I am always seeking the best possible quality for my photography. Be it the newest body, lens or even software to import, edit and process my work. as a long time Lightroom user, I was happy for the most part with the software from version to version. During my Lightroom years, I had even tried Aperture for about a month and a half to test it out, but eventually went right back to Lightroom. After hearing about Capture One for quite some time, seeing well known photographers rave about it, I began to read what they were saying and taking note.. But eventually decided that I had my workflow set, and thought "if it's not broke, don't fix it." 

One day while on Facebook I came across two different posts. One from a photographer I can't remember who it was, posted his top ten reasons why he moved from Lightroom to Capture One Pro. The second by photographer Frank Doorhoff, again, raving about Capture One Pro's superior raw image processing and vastly superior tethered capture. At the bottom of the post, Frank had a coupon code for a percentage off the purchase price. So, with all that and a 60 day fully functioning trial, I decided to download it (version 7 at that time). While it was downloading, I decided to proceed with purchasing the application to make myself vested in it so that I would force myself to give it a ligitimate shot at replacing Lightroom.

After installing it I was a little intimidated as it's a much different interface and workflow than I had become accustomed to. When you first launch the app, you're presented with options of creating a Catalog or Session... Wha, what? Session or Catalog? What to do, what to do.. What I decided to do was create a Catalog for my personal work as they are similar to how Lightroom manages files and folders. And for client shoots, create individual Sessions, as they are more suited for that task.  

After building a Catalog, I imported some of my raw images and began fiddling around with the interface and options. While it was apparent that the processing engine was superior to Lightroom in my eyes, I decided after a couple of days to close it down, and go back to Lightroom as there was a lot to learn and I didn't know if I was up to the task of switching fully at the moment. 

Almost a month had passed and I receive an email from Phase One saying that because I had recently purchased Capture One Pro 7 I was entitled to a FREE upgrade to the newly released version 8. Sweet... I downloaded it, and began to watch the tutorials available on the Phase One website, as well as their YouTube playlist of webinars etc. 

Fast forward to today a year later; I am proud to say that I could not be happier with my decision to dedicate the time to learn Capture One Pro... I'm no longer a Lightroom user. Because everyone loves a top reasons list, let me share my own top five of why I'm a Capture One Pro photographer.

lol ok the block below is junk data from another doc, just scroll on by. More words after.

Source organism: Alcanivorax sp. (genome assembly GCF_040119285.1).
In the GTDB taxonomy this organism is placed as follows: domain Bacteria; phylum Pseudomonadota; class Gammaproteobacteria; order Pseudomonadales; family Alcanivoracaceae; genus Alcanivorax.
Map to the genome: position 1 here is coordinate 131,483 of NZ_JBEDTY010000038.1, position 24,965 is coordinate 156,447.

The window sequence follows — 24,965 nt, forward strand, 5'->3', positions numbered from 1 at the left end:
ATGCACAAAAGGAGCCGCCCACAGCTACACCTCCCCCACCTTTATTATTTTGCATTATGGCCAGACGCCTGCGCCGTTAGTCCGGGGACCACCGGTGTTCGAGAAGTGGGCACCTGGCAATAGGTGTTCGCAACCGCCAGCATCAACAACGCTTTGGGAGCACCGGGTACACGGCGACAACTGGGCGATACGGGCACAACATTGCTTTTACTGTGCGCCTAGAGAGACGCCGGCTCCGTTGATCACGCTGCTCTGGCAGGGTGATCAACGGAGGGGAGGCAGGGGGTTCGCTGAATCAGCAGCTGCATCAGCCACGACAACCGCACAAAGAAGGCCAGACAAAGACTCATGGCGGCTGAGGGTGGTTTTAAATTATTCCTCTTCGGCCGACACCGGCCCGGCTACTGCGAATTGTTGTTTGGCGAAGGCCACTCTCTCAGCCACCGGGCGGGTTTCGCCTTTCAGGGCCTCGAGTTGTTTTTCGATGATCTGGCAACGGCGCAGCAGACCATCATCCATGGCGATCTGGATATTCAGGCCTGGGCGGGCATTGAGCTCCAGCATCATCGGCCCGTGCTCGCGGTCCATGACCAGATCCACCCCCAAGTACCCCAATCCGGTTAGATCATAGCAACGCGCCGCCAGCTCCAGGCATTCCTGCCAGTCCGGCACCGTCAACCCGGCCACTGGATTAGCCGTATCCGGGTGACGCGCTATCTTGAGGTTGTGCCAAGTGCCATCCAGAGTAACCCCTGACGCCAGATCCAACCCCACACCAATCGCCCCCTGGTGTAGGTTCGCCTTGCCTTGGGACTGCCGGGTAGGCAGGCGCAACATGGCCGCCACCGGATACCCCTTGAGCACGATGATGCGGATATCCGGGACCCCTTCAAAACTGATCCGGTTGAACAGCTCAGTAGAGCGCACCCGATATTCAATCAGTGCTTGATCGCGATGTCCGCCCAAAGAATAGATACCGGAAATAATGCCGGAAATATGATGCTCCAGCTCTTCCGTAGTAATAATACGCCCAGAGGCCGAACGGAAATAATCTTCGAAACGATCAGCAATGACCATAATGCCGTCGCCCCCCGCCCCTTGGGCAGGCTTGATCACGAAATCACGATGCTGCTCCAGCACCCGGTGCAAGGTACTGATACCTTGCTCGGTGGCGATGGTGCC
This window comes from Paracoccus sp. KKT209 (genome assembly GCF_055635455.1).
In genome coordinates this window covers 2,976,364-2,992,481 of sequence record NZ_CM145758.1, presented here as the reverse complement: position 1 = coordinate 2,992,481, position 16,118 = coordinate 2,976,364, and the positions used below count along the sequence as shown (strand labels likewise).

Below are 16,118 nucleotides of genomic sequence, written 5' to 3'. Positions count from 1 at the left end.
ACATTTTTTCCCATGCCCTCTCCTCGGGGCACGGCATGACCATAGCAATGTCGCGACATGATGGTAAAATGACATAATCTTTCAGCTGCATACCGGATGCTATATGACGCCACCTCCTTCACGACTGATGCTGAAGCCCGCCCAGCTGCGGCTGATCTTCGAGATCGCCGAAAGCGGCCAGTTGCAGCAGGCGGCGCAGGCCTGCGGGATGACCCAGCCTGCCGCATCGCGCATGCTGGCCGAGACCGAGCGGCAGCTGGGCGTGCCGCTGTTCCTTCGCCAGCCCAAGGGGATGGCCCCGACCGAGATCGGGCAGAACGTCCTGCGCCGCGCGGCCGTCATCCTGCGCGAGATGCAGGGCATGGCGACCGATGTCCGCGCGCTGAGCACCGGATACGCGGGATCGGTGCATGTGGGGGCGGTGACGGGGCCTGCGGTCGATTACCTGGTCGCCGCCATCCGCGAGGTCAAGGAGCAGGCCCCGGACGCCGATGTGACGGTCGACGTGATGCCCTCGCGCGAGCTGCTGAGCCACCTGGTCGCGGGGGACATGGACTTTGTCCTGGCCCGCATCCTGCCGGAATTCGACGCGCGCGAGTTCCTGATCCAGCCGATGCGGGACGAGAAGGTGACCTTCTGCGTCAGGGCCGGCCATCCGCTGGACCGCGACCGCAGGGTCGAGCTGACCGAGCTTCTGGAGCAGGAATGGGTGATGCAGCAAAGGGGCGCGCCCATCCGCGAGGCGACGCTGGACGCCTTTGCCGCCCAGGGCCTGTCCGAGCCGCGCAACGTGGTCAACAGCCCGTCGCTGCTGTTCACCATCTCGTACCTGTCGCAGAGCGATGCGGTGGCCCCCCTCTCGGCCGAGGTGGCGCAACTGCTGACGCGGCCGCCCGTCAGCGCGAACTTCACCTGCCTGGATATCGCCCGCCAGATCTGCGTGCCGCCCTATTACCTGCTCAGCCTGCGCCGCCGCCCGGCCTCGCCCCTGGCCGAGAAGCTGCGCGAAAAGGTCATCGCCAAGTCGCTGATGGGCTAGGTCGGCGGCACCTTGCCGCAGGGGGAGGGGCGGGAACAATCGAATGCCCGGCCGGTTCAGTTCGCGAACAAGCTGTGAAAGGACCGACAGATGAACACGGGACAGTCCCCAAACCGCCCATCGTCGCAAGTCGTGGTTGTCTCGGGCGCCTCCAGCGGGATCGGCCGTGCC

5) Fully Customizable Interface:

Unlike Lightroom, Capture One Pro's interface is FULLY customizable. If you don't want a tool, remove it.. Need a tool? Add it.. Don't like where a tool is? Move it.. You have access to multiple customizable workspaces within the app for your chosen task. Or you can create a custom workspace. You can change any or all of the keyboard shortcuts! How cool is that?

4) Color Tools, Especially For Skin And The New 3-Way Color Wheel:

For those who are looking to colorize or grade their imagery, it really doesn't get much better than the color tools that are available in Capture One. From the ability to change the color of a model's shoes, to isolating specific skin tones for adjustment, you have the tools at your fingertips. For all ethnicities.

3) Capture Pilot. Keep Clients Involved But Off Your Back:

While shooting tethered for a client, the ability to setup and hand them an iDevice (iPad, iPod Touch, iPhone) or any other web enabled device to view all of the incoming shots to view, rate and provide feedback on, while you are shooting, but most importantly, not standing behind you on set. Capture Pilot runs as a server in Capture One and you specify whether the session connects with a device running the Capture Pilot app, a web enabled device via a browser or both. The free Capture Pilot app also has an in-app purchase to enable remote triggering of your camera. Several options within Capture One that allow or deny options such as rate, color tag etc.

2) Near Bullet-Proof Tethered Shooting:

If you've ever tethered much in Lightroom, you've dealt with the frustration of dropped connections, session not finding your camera etc. Tethered connections are ROCK SOLID with a multitude of options from remote capture, live view, and the ability to tell the program how to display the next image (copy from last) etc. Phase One's website touts that they support tethered shooting for over 300 cameras from several device manufactures. 

1) Superior RAW Processing Engine:

Take a look at the images below as an example. They were exported from each app (Capture One 8 and Lightroom 5), with no processing or adjustments at 16bit TIFF images. They were then imported into Photoshop, placed together, text overlays were added so you know which came from what program and exported as the JPG images you see below. 

This far superior RAW processing engine along with all of the advanced editing tools provided within the interface, make Capture One a MUCH better app for me and my workflow. When doing post, for me, it's critical to begin with the best "base" you can in order to fulfill your end vision.

So there you are, my story of why and how I switched from Lightroom to Capture One Pro, along with my top five reasons. I could continue to go on about tools like the "loupe tool", or the super useful and cool "focus mask" , but I'll leave it here for now. If you have any questions, comments or need more info/help in regards to Capture One Pro, drop me a comment below.

Until next time, keep it clicking..

-Doug